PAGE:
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3.4 Writing Scheme scripts

When a Scheme program file is given to gosh, it bounds a global varialbe *argv* to the list of the remaining command-line arguments, then loads the Scheme program. If the first line of scheme-file begins with two character sequence "#!", the entire line is ignored by gosh. This is useful to write a Scheme program that works as an executable script in unix-like systems.

Typical Gauche script has the first line like these
#!/usr/bin/env gosh
:; exec gosh -- $0 "$@"
The second and third form uses a "shell trampoline" technique so that the script works as far as gosh is in the PATH. The third form is useful when you want to pass extra arguments to gosh, for typically #!-magic of executable scripts has limitations for the number of arguments to pass the interpreter.

After the file is successfully loaded, gosh calls a procedure named `main' if it is defined in the user module. Main receives a single argument, a list of command line arguments. Its first element is the script name itself.

When main returns, and its value is an integer, gosh uses it for exit code of the program. Otherwise, gosh exits with exit code 70 (EX_SOFTWARE). This behavior is compatible with the SRFI-22.

(Note: this interface has been changed from Gauche release 0.5 in incompatible way. See section 3.4.1 Script compatibility before release 0.5, for details.)

If the main procedure is not defined, gosh exits after loading the script file.

Although you can still write the program main body as toplevel expressions, like shell scripts or Perl scripts, it is much convenient to use this `main' convention, for you can load the script file interactively to debug.

Variable: *argv*
The program arguments passed to the Scheme script is bound to this variable. If gosh is invoked in an interactive mode, this variable always contains ().

STk uses this variable to pass the command line argument as well, but other Scheme implementations use different ways. It is better to define main procedure and uses its argument to receive command line arguments, for it is expected to be more portable.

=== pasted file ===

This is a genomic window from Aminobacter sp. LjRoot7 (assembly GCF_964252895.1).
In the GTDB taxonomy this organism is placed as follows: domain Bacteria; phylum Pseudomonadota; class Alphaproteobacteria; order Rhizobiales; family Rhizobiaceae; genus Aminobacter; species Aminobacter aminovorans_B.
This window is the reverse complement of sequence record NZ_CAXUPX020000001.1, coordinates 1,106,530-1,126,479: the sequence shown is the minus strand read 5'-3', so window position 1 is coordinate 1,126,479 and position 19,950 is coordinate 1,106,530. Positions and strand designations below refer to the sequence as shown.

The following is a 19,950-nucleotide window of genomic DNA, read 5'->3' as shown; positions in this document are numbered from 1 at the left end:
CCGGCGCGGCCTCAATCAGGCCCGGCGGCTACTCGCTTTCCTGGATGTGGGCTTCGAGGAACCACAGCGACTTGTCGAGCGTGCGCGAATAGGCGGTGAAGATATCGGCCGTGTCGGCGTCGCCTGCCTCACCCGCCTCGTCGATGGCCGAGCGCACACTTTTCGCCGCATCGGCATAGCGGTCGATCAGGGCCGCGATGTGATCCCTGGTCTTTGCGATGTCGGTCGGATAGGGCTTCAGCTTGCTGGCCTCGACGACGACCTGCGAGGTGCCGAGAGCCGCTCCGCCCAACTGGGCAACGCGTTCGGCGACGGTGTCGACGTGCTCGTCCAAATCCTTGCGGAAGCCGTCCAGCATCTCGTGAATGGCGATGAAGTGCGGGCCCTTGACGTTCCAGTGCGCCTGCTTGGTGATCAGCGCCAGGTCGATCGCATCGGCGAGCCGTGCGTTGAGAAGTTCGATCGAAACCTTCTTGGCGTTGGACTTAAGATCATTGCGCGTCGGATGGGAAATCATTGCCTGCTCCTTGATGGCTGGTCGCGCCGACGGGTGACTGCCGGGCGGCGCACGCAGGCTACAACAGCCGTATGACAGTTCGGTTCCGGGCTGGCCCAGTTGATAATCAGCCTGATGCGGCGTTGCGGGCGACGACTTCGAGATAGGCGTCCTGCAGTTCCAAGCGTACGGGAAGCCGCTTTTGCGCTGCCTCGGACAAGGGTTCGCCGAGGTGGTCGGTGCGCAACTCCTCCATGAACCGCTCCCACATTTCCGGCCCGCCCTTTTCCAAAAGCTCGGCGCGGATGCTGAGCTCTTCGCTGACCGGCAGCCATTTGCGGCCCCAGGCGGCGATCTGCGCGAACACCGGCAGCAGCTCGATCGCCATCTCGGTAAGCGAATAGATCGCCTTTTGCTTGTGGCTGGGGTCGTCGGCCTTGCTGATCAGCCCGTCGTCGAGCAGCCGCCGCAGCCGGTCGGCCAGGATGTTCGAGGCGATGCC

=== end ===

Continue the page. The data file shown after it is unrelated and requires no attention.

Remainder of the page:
Variable: *program-name*
This variable is bound to the script file name passed to gosh. If gosh is invoked in the interactive mode, this variable contains the pathname of gosh itself.

STk uses the same variable to access the program/script name. Other Scheme implementations use different ways.

Now I show several simple examples below. First, this script works like cat(1), without any command-line option processing and error handling.

#!/usr/bin/env gosh

(define (main args)   ;entry point
  (if (null? (cdr args))
      (copy-port (current-input-port) (current-output-port))
      (for-each (lambda (file)
                  (call-with-input-file file
                    (lambda (in)
                      (copy-port in (current-output-port)))))
                (cdr args)))

The following script is a simple grep command.

#!/usr/bin/env gosh

(define (usage)
  (format (current-error-port)
          "Usage: ~a regexp file ...\n" *program-name*)
  (exit 2))

(define (grep rx port)
  (with-input-from-port port
    (lambda ()
       (lambda (line)
         (when (rxmatch rx line)
           (format #t "~a:~a: ~a\n"
                   (port-name port)
                   (- (port-current-line port) 1)

(define (main args)
  (if (null? (cdr args))
      (let ((rx (string->regexp (cadr args))))
        (if (null? (cddr args))
            (grep rx (current-input-port))
            (for-each (lambda (f)
                        (call-with-input-file f
                          (lambda (p) (grep rx p))))
                      (cddr args)))))

See also 9.13 gauche.parseopt - Parsing command-line options, for a convenient way to parse command-line options.

3.4.1 Script compatibility before release 0.5  

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This document was generated by Ken Dickey on November, 28 2002 using texi2html